They’re heavy and they’re our brothers. Fraternal dancefloor funk from the big beat survivors
Quality over quantity, that’s the name of the game.
The Chemical Brothers – Tom and Ed to their families and friends, but let’s call them the Chems – can hardly be accused of rush-releasing their albums. This is the duo’s first long-player in five years, an age in music and a veritable eternity in the faddish world of clubland. But the 1,825-day wait has been more than worth it, with ‘Born In The Echoes’ offering 11 new cuts that showcase their widescreen tastes and eclectic approach to sound production.
The Chems may have initially been associated with the “big beat” scene – the breakbeat/hip hop fusion that broke out in the mid-90s – but what they actually do best are just plain old beats that are bigger than most. Their records are tough and muscular, designed to be rinsed out at high volume in basement parties where you dance with abandon and don’t mind being soaked in the sweat of strangers.
‘Born In The Echoes’ will prompt a similar reaction. ‘Sometimes I Feel So Deserted’ starts with a throbbing ‘Hey Boy Hey Girl’-style hook and you think for a second that this might be Chems-by-numbers, but then they drop in hot shards of weirdness by way of an out-there vocal and phased drum loops that cut straight to the quick. Cue arenas around the world packed with mentalist throngs scrabbling around in desperation trying to find their minds. And that’s just the opener.
The instrumental ‘Reflexion’ is probably the biggest “choon” on the album, all hi-octane organ stabs, tsunami-scale bass and massive, massive kick drums. It’s also a tantric teaser of a track, constantly threatening to explode into a shower of orgiastic rave delight but pulling back from the moment of climax, keeping a tight rein on any over-the-top cheesy histrionics. That said, those aforementioned dancefloor mentalists will love it.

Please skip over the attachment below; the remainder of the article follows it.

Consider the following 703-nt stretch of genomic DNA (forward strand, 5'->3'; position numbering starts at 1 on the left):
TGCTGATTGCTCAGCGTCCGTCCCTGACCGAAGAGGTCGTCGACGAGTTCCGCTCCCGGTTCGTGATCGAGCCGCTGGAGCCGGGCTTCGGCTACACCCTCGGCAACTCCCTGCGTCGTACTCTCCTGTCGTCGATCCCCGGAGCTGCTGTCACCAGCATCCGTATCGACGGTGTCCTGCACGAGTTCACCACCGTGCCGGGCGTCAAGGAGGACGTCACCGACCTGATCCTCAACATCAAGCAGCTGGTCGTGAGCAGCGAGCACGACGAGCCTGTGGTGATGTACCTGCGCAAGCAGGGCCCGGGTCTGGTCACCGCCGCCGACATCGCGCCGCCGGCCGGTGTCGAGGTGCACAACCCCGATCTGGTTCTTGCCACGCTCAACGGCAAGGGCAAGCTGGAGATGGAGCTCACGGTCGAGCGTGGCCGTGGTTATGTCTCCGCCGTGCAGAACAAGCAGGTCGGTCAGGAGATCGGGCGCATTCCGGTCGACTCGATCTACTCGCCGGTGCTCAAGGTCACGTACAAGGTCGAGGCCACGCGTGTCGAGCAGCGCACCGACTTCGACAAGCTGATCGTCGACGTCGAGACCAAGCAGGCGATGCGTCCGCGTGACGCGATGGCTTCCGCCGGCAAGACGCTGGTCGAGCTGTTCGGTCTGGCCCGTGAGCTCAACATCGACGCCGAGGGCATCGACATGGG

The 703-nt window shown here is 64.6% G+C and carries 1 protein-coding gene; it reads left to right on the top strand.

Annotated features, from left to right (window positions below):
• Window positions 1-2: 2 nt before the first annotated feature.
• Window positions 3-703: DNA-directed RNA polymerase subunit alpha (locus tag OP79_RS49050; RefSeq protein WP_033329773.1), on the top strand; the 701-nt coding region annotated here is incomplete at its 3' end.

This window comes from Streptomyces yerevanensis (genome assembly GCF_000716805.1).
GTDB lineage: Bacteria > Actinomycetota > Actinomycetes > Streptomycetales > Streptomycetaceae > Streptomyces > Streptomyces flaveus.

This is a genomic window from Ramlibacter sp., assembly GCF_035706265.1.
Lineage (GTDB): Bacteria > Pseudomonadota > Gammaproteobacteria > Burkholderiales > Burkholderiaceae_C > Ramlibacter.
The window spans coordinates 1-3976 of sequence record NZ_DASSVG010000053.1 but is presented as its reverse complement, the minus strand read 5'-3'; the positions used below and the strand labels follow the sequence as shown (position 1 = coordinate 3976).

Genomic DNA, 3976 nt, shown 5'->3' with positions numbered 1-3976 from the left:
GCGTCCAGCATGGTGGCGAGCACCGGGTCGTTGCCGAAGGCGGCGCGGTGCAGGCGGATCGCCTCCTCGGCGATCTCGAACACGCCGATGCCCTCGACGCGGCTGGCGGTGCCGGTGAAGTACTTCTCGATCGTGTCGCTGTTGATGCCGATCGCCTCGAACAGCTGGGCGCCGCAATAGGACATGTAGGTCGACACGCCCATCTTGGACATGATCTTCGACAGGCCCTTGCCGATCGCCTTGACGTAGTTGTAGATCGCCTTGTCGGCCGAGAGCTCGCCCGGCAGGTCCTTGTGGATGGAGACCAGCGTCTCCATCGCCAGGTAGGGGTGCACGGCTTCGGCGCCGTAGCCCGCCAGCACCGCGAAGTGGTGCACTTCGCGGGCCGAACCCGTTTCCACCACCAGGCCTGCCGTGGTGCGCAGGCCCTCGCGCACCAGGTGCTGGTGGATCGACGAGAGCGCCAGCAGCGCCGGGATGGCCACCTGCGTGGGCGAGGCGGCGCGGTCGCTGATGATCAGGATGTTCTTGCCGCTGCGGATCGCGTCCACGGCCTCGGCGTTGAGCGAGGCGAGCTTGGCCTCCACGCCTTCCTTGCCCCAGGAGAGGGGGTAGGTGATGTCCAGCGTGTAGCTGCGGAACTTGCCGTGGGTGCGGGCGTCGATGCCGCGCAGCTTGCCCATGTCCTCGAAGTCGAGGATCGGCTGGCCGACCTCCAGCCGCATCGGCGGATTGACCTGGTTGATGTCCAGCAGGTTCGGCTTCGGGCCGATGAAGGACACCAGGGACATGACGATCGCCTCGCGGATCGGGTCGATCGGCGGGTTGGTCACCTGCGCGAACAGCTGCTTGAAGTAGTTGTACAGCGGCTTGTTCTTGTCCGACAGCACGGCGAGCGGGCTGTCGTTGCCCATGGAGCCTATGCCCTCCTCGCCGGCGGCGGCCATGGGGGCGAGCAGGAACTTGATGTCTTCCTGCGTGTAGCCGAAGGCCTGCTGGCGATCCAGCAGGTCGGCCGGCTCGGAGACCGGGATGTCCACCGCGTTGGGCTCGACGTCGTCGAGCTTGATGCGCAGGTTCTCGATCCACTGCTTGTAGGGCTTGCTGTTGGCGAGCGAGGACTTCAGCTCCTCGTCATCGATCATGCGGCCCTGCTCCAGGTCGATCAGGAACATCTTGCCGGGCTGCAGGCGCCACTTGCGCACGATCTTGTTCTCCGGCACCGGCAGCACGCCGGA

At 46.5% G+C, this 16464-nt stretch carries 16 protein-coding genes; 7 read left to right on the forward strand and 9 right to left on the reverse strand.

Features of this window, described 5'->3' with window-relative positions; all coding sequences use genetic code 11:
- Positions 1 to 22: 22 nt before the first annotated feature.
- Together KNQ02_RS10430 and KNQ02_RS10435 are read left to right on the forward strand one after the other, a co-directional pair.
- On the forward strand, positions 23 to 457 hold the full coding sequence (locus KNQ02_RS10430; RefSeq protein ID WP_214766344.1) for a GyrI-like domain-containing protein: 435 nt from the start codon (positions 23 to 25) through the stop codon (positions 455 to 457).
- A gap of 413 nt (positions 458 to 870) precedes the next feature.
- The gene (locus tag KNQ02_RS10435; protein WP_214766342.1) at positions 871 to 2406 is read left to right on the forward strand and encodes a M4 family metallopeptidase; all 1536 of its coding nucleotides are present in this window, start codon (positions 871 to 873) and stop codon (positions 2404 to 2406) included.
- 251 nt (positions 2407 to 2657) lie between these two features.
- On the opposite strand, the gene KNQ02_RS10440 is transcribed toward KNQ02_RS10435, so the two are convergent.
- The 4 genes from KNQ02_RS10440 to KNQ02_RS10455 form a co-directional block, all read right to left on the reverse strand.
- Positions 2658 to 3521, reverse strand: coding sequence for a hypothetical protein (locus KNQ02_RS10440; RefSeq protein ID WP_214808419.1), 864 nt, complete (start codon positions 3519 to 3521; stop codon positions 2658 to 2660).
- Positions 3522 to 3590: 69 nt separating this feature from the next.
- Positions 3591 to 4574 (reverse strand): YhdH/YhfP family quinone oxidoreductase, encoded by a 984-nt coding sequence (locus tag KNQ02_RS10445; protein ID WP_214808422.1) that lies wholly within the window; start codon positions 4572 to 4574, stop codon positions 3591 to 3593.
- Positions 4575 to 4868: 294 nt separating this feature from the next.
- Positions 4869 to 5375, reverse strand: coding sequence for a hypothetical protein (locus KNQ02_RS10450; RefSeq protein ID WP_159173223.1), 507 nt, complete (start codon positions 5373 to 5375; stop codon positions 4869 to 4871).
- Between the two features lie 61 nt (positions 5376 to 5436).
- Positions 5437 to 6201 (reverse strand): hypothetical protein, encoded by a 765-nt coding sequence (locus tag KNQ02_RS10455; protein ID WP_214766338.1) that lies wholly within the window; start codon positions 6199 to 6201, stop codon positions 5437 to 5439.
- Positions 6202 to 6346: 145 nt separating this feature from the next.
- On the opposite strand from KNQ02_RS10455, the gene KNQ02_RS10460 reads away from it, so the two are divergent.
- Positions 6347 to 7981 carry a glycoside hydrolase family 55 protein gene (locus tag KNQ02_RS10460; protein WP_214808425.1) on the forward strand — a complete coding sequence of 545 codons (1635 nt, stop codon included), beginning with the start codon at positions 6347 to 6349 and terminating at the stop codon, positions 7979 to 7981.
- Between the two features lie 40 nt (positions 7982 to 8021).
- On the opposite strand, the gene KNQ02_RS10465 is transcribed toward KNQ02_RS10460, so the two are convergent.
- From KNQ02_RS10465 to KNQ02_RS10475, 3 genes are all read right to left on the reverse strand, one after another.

There are a handful of introspective diversions in the shape of the spectral ‘Taste Of Honey’, the epic washes of ‘Radiate’ and the title track itself, which is a hook-up with Welsh singer Cate Le Bon. The Chems have always been big on collaborations and this album boasts a bunch more: Q-Tip, St Vincent, Beck and Ali Love all lend their not inconsiderable vocal talents.
Q-Tip in particular has past form with the pair – collaborating on their Grammy-winning 2005 stomper ‘Galvanize’ – and on ‘Go’, the lead single here, he delivers more of his super-smooth patter as he proclaims, “Everybody goin’ out of they skins / Everybody jumpin’ out of they mind” over a joyous synth armageddon. Beck shines too with his contribution to ‘Wide Open’, a moody closer about the end of a relationship bathed in back-to-the-future grooves.
Tom and Ed have always said that their music is best experienced in a live environment, and indeed their gigs are fantastic exhibitions of noise, smoke, strobes and plain old crazy. But ‘Born In The Echoes’ works just as well on the music player of your choice and ensures their return will be greeted with rapture.